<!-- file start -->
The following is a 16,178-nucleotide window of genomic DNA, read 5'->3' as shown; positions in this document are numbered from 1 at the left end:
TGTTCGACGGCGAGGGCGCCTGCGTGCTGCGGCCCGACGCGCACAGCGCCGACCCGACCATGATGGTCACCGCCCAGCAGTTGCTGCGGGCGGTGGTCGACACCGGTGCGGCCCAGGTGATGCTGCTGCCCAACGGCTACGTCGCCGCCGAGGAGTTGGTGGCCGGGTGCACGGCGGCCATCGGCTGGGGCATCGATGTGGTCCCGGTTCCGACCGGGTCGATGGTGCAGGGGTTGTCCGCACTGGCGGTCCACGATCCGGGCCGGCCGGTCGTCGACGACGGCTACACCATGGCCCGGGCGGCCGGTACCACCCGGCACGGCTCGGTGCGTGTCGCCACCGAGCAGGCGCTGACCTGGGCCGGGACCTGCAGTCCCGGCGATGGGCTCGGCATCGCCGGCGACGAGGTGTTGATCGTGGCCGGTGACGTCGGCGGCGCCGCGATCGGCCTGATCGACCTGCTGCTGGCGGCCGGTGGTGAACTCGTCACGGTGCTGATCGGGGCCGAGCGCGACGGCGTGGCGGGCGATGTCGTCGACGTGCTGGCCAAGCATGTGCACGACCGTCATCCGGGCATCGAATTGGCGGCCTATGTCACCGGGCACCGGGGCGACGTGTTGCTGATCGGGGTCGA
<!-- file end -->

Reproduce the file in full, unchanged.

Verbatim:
The following is a 16,178-nucleotide window of genomic DNA, read 5'->3' as shown; positions in this document are numbered from 1 at the left end:
TGTTCGACGGCGAGGGCGCCTGCGTGCTGCGGCCCGACGCGCACAGCGCCGACCCGACCATGATGGTCACCGCCCAGCAGTTGCTGCGGGCGGTGGTCGACACCGGTGCGGCCCAGGTGATGCTGCTGCCCAACGGCTACGTCGCCGCCGAGGAGTTGGTGGCCGGGTGCACGGCGGCCATCGGCTGGGGCATCGATGTGGTCCCGGTTCCGACCGGGTCGATGGTGCAGGGGTTGTCCGCACTGGCGGTCCACGATCCGGGCCGGCCGGTCGTCGACGACGGCTACACCATGGCCCGGGCGGCCGGTACCACCCGGCACGGCTCGGTGCGTGTCGCCACCGAGCAGGCGCTGACCTGGGCCGGGACCTGCAGTCCCGGCGATGGGCTCGGCATCGCCGGCGACGAGGTGTTGATCGTGGCCGGTGACGTCGGCGGCGCCGCGATCGGCCTGATCGACCTGCTGCTGGCGGCCGGTGGTGAACTCGTCACGGTGCTGATCGGGGCCGAGCGCGACGGCGTGGCGGGCGATGTCGTCGACGTGCTGGCCAAGCATGTGCACGACCGTCATCCGGGCATCGAATTGGCGGCCTATGTCACCGGGCACCGGGGCGACGTGTTGCTGATCGGGGTCGA